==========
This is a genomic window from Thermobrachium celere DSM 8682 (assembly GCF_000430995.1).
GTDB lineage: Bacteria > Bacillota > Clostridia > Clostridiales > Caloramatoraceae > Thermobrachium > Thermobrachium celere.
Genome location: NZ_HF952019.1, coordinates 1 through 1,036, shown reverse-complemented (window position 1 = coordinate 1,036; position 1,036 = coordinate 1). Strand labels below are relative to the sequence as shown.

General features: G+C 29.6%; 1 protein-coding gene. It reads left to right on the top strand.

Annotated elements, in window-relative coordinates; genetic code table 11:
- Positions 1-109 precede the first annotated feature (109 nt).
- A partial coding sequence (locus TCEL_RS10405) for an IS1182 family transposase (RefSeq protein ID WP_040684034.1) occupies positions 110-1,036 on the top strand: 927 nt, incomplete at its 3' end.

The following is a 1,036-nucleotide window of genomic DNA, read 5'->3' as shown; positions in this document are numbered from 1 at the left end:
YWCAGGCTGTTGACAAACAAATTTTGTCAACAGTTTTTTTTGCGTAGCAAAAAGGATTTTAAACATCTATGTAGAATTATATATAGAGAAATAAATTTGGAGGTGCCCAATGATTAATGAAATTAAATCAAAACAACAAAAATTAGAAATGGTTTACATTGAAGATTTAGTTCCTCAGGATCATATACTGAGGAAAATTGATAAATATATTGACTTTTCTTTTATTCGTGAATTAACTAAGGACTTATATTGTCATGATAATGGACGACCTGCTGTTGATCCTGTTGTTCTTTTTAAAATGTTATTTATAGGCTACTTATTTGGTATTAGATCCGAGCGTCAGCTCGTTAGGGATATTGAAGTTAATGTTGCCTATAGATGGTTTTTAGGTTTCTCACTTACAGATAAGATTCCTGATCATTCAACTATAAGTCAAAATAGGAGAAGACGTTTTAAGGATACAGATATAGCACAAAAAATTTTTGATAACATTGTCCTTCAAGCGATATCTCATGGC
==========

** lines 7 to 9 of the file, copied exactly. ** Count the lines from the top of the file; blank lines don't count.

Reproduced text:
- A partial coding sequence (locus TCEL_RS10405) for an IS1182 family transposase (RefSeq protein ID WP_040684034.1) occupies positions 110-1,036 on the top strand: 927 nt, incomplete at its 3' end.

The following is a 1,036-nucleotide window of genomic DNA, read 5'->3' as shown; positions in this document are numbered from 1 at the left end:
YWCAGGCTGTTGACAAACAAATTTTGTCAACAGTTTTTTTTGCGTAGCAAAAAGGATTTTAAACATCTATGTAGAATTATATATAGAGAAATAAATTTGGAGGTGCCCAATGATTAATGAAATTAAATCAAAACAACAAAAATTAGAAATGGTTTACATTGAAGATTTAGTTCCTCAGGATCATATACTGAGGAAAATTGATAAATATATTGACTTTTCTTTTATTCGTGAATTAACTAAGGACTTATATTGTCATGATAATGGACGACCTGCTGTTGATCCTGTTGTTCTTTTTAAAATGTTATTTATAGGCTACTTATTTGGTATTAGATCCGAGCGTCAGCTCGTTAGGGATATTGAAGTTAATGTTGCCTATAGATGGTTTTTAGGTTTCTCACTTACAGATAAGATTCCTGATCATTCAACTATAAGTCAAAATAGGAGAAGACGTTTTAAGGATACAGATATAGCACAAAAAATTTTTGATAACATTGTCCTTCAAGCGATATCTCATGGC